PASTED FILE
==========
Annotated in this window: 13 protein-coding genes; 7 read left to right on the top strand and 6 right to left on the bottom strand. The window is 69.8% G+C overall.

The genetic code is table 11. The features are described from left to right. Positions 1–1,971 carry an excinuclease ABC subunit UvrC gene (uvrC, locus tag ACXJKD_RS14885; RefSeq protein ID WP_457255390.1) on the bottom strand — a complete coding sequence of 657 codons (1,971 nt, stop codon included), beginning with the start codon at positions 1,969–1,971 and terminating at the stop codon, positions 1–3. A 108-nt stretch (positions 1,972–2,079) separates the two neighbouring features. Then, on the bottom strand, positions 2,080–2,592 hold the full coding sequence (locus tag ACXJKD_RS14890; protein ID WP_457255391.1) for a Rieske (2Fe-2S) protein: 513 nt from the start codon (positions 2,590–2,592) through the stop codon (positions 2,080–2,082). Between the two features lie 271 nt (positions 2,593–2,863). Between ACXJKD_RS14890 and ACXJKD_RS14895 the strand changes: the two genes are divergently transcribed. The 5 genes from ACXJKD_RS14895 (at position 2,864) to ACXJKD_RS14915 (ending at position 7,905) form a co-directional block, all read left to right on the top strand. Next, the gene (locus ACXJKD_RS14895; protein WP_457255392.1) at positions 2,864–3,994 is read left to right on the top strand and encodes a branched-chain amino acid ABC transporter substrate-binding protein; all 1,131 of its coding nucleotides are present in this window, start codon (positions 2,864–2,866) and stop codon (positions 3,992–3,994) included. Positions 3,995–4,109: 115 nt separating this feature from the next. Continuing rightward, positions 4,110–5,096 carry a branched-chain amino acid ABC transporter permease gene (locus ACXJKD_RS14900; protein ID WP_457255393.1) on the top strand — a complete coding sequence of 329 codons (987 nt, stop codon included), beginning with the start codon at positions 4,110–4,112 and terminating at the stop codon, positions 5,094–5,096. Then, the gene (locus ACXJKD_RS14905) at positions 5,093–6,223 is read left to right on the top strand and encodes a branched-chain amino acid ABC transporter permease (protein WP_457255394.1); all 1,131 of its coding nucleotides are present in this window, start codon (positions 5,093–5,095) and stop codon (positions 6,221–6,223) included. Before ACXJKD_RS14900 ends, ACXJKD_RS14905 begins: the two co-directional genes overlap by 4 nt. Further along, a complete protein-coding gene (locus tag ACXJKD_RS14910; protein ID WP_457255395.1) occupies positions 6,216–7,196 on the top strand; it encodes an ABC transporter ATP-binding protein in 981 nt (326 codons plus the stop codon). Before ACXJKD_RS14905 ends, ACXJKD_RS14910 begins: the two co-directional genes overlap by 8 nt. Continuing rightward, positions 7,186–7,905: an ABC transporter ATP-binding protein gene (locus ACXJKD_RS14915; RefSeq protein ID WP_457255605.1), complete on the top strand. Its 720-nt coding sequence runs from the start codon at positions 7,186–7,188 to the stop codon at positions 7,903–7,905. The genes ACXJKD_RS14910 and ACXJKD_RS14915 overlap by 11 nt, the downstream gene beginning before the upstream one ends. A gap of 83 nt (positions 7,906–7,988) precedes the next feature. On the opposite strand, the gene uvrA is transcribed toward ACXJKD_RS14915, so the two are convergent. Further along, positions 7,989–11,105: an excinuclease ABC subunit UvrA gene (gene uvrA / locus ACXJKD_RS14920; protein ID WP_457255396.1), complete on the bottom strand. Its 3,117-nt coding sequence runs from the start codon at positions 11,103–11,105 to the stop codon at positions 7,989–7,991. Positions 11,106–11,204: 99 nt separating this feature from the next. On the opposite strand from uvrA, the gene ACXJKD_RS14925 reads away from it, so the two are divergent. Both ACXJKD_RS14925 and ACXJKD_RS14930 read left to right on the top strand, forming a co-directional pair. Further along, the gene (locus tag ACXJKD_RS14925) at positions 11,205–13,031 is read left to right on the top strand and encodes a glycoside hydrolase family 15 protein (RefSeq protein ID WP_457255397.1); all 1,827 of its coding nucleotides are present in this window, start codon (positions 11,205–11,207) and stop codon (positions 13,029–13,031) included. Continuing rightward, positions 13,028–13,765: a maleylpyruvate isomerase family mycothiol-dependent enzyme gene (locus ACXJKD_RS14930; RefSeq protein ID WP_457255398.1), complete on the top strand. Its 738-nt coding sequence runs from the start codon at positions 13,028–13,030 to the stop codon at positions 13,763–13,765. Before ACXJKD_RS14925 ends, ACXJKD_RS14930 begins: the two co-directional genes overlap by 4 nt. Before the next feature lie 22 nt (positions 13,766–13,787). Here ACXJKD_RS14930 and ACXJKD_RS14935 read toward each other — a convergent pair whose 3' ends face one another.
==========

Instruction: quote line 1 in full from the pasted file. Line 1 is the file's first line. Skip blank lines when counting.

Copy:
Annotated in this window: 13 protein-coding genes; 7 read left to right on the top strand and 6 right to left on the bottom strand. The window is 69.8% G+C overall.